Interview by Lucy Hell
for Mystery Island Publications
July 4th, 2008

Lucy: You know, one of the things I really like about Dead Kennedys is that you can walk into a party and know it’s the DKs right away—without hearing a vocalist. You guys have one of the toughest sounds in punk rock—while maintaining a great rhythm—and your guitar is the driving force inside that good noise. What kind of guitar do you use and why?

Ray: I use Fender style guitars with humbucking pickups. I like the twang of a Fender and the oomph of the more powerful pickup. There’s an equipment list on my MySpace page, myspace.com/eastbayray1.

Lucy: Is it wrong of me to hear a little Dick Dale in your overall bag of tricks?

Ray: I didn’t listen to surf music directly, but I was born and raised in California so I couldn’t help but hear it. There were a lot of cool older kids in the neighborhood I grew up in and they listen to all kinds of good stuff.

Lucy: I don’t want to insult you by calling you a guitar hero or something hokey like that, but we figure you’re up there in the top six-pack of punk guitarists (and therefore in the top six-pack of guitarists in general), but who makes you happy (or crazy) when they play guitar?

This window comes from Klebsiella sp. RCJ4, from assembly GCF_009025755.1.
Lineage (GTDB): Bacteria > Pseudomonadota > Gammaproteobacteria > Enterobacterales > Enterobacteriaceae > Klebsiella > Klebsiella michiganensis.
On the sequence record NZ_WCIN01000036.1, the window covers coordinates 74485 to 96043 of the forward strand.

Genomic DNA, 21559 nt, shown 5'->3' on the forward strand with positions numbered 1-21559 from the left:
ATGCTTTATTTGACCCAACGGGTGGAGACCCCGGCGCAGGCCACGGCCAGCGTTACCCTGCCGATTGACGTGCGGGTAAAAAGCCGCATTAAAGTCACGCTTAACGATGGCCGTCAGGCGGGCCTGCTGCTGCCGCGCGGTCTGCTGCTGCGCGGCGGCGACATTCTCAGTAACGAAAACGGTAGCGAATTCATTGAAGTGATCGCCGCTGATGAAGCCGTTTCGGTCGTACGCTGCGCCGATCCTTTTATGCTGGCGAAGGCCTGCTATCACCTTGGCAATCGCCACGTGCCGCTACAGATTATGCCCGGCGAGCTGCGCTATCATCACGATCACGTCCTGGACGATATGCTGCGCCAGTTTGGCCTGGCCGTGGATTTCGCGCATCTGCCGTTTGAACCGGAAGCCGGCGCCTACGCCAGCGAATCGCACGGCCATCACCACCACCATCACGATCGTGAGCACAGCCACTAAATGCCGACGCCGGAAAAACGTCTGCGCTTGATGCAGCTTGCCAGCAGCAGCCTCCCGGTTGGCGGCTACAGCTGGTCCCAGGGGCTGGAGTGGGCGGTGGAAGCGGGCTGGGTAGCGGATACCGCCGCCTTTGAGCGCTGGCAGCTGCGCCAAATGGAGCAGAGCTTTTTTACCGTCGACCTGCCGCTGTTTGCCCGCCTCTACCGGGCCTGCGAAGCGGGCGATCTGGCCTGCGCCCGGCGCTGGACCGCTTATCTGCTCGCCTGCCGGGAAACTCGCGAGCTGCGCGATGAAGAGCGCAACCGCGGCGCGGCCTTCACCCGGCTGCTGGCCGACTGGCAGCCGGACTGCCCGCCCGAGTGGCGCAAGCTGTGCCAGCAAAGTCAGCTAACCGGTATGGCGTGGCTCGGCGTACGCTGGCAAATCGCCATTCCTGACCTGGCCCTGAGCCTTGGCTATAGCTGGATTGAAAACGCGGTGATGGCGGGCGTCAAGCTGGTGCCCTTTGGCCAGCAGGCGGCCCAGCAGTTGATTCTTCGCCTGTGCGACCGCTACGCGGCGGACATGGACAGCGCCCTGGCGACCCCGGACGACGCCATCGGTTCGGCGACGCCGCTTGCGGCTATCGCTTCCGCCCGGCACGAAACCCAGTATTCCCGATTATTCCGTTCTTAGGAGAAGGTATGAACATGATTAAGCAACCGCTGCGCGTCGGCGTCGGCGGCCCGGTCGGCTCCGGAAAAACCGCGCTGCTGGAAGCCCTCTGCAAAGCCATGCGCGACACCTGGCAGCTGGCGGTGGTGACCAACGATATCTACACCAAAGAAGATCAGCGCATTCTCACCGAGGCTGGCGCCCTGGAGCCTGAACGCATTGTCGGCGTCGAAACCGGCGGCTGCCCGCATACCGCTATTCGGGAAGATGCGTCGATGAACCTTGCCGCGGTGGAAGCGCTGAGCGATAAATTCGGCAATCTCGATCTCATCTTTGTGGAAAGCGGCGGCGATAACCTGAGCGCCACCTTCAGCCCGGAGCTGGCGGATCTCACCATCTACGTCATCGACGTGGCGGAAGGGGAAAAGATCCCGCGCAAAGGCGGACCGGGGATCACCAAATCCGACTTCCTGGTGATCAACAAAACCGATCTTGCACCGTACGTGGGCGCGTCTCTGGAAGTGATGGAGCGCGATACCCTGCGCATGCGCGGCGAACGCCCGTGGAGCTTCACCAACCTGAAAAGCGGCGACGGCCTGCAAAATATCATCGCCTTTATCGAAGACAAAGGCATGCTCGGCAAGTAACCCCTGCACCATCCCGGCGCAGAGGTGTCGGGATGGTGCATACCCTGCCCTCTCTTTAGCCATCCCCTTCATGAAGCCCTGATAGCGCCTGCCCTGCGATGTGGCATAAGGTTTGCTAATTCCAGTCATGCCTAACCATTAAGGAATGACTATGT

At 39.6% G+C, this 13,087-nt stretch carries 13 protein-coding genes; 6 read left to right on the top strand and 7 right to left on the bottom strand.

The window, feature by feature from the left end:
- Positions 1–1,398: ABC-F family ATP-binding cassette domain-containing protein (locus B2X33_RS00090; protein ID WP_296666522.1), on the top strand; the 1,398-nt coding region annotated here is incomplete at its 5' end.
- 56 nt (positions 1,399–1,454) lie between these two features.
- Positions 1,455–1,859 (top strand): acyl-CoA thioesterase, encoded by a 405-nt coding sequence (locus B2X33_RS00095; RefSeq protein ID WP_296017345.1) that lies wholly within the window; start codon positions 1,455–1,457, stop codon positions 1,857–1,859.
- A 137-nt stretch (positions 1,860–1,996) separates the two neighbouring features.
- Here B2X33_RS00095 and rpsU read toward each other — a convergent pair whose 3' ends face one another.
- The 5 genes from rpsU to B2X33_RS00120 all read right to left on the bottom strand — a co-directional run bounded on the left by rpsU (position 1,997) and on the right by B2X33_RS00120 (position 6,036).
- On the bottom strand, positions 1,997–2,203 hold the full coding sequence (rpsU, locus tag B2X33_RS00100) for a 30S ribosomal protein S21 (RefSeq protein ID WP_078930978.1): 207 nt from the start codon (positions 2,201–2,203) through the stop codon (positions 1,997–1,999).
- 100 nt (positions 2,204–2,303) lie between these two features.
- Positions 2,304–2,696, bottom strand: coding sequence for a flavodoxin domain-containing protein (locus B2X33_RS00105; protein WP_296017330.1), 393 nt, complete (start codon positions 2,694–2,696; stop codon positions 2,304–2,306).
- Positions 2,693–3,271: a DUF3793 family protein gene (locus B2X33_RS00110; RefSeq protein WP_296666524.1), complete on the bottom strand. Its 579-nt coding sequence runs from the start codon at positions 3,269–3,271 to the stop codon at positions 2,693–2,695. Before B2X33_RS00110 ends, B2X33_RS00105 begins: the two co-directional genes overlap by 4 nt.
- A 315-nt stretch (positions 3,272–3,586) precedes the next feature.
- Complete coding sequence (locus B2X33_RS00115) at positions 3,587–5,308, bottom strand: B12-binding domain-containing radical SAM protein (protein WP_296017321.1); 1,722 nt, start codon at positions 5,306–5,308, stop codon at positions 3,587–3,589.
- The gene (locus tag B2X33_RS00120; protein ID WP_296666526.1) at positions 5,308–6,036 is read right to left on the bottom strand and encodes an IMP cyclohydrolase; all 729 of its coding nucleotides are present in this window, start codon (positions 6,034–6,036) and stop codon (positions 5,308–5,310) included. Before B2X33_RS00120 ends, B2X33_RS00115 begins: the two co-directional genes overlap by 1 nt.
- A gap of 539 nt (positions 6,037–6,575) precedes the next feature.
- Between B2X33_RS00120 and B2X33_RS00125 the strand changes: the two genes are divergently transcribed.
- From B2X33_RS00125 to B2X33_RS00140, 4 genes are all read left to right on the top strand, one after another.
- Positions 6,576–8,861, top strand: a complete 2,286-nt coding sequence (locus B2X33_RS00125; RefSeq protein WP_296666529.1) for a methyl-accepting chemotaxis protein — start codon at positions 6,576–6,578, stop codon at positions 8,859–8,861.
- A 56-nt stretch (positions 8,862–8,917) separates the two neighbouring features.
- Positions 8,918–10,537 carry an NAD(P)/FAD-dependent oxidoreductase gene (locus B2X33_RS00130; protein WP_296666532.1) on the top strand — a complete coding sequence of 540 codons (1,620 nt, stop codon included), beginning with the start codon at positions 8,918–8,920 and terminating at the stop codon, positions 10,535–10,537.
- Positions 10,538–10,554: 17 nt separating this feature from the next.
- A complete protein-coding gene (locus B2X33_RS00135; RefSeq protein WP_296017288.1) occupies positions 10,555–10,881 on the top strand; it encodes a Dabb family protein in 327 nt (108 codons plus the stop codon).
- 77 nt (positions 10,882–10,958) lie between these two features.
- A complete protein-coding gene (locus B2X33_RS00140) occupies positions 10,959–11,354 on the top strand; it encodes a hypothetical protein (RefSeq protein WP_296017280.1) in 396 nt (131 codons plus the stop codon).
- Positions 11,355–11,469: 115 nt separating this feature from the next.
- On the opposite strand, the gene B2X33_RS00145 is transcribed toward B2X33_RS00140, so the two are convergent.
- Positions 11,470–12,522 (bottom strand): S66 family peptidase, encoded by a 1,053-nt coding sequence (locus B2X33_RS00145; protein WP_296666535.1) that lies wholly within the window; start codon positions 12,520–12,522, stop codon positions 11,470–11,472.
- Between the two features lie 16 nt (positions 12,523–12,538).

Ray: I guess my favorite electric guitar players of all time are Syd Barrett, Muddy Waters and Jimi Hendrix. Acoustic, I like Spanish style like Jorge Oraison, Joaquín Rodrigo.

Lucy: Did you ever carry a metal lunchbox to school when you we’re a kid?

Ray: Nope, my lunch was in a brown paper bag.

Lucy: Ah, H.R. Pufnstuf or Land of the Giants would have been good for you.

Is this business of making recordings for sale a drag? I mean, what’s the pressure and conflict like of having to be both a musician and a business man?

Ray: I’m a renaissance person, I can do both. The current art and music scene have a hard time with people that can do both, they like to simplify things and classify people one way or the other. But that may not be necessarily true. I create what I like to listen to and am fortunate that other people like it.

Lucy: You guys played a few gigs with the Pop-O-Pies, right? Any DK/Pie stories you’d like to share?

Ray: More than likely, but I can’t remember at the moment. But I have known Joey Pop-O-Pie for a while.

Lucy: The DK song that brings you the most joy is:

Ray: “Holiday In Cambodia,” “Moon Over Marin” and “Police Truck” because the guitar parts are fun.


Lucy: When you were a little kid, what did you want to be when you grew up? An astronaut? TV star? Musician in a punk rock band?

Ray: My mom wanted me to be an architect, and she and I both loved Frank Lloyd Wright. I studied architecture in school but it was too constricting creatively so I’m glad I found the guitar.

Lucy: What’s the scariest thing that’s ever happened at one of your shows?

Ray: Not going to say because I don’t want no copy cat crazys.

Lucy: Who should be the next President of the United States?